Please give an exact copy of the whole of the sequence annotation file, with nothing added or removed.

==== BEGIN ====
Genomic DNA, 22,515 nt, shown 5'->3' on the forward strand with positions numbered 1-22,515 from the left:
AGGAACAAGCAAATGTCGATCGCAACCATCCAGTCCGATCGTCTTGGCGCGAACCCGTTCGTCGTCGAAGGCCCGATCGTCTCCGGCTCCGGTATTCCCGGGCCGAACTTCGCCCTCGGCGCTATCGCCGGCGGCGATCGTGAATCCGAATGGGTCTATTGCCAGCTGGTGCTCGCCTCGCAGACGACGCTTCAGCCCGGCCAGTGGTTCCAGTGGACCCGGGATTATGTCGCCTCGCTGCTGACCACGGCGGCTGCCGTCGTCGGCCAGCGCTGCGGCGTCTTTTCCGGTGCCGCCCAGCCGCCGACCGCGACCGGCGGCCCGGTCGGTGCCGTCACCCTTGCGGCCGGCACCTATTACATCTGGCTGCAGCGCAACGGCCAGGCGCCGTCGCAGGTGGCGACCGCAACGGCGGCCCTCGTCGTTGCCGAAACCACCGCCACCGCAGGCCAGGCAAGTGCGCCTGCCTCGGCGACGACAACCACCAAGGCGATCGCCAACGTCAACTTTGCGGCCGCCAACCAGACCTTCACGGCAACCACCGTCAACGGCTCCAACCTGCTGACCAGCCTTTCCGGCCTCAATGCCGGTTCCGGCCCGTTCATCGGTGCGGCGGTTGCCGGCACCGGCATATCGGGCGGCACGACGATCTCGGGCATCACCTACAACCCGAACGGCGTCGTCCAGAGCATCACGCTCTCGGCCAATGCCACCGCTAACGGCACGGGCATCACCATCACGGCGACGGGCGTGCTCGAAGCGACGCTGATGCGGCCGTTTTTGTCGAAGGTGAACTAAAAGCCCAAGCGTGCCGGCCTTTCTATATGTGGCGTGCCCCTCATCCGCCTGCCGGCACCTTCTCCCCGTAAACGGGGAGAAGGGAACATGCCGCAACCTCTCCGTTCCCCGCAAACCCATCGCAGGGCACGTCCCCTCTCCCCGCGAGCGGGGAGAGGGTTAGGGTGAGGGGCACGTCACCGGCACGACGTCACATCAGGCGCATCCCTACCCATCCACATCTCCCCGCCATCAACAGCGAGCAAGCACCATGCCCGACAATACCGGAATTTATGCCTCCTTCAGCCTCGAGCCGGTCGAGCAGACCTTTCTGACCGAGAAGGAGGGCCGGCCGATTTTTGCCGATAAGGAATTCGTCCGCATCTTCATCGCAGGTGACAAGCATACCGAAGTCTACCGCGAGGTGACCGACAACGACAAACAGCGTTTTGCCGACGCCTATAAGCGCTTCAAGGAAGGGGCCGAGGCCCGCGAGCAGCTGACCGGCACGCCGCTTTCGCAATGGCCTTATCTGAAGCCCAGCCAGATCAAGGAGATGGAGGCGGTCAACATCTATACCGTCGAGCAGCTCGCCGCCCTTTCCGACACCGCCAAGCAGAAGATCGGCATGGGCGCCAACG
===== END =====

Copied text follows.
Genomic DNA, 22,515 nt, shown 5'->3' on the forward strand with positions numbered 1-22,515 from the left:
AGGAACAAGCAAATGTCGATCGCAACCATCCAGTCCGATCGTCTTGGCGCGAACCCGTTCGTCGTCGAAGGCCCGATCGTCTCCGGCTCCGGTATTCCCGGGCCGAACTTCGCCCTCGGCGCTATCGCCGGCGGCGATCGTGAATCCGAATGGGTCTATTGCCAGCTGGTGCTCGCCTCGCAGACGACGCTTCAGCCCGGCCAGTGGTTCCAGTGGACCCGGGATTATGTCGCCTCGCTGCTGACCACGGCGGCTGCCGTCGTCGGCCAGCGCTGCGGCGTCTTTTCCGGTGCCGCCCAGCCGCCGACCGCGACCGGCGGCCCGGTCGGTGCCGTCACCCTTGCGGCCGGCACCTATTACATCTGGCTGCAGCGCAACGGCCAGGCGCCGTCGCAGGTGGCGACCGCAACGGCGGCCCTCGTCGTTGCCGAAACCACCGCCACCGCAGGCCAGGCAAGTGCGCCTGCCTCGGCGACGACAACCACCAAGGCGATCGCCAACGTCAACTTTGCGGCCGCCAACCAGACCTTCACGGCAACCACCGTCAACGGCTCCAACCTGCTGACCAGCCTTTCCGGCCTCAATGCCGGTTCCGGCCCGTTCATCGGTGCGGCGGTTGCCGGCACCGGCATATCGGGCGGCACGACGATCTCGGGCATCACCTACAACCCGAACGGCGTCGTCCAGAGCATCACGCTCTCGGCCAATGCCACCGCTAACGGCACGGGCATCACCATCACGGCGACGGGCGTGCTCGAAGCGACGCTGATGCGGCCGTTTTTGTCGAAGGTGAACTAAAAGCCCAAGCGTGCCGGCCTTTCTATATGTGGCGTGCCCCTCATCCGCCTGCCGGCACCTTCTCCCCGTAAACGGGGAGAAGGGAACATGCCGCAACCTCTCCGTTCCCCGCAAACCCATCGCAGGGCACGTCCCCTCTCCCCGCGAGCGGGGAGAGGGTTAGGGTGAGGGGCACGTCACCGGCACGACGTCACATCAGGCGCATCCCTACCCATCCACATCTCCCCGCCATCAACAGCGAGCAAGCACCATGCCCGACAATACCGGAATTTATGCCTCCTTCAGCCTCGAGCCGGTCGAGCAGACCTTTCTGACCGAGAAGGAGGGCCGGCCGATTTTTGCCGATAAGGAATTCGTCCGCATCTTCATCGCAGGTGACAAGCATACCGAAGTCTACCGCGAGGTGACCGACAACGACAAACAGCGTTTTGCCGACGCCTATAAGCGCTTCAAGGAAGGGGCCGAGGCCCGCGAGCAGCTGACCGGCACGCCGCTTTCGCAATGGCCTTATCTGAAGCCCAGCCAGATCAAGGAGATGGAGGCGGTCAACATCTATACCGTCGAGCAGCTCGCCGCCCTTTCCGACACCGCCAAGCAGAAGATCGGCATGGGCGCCAACG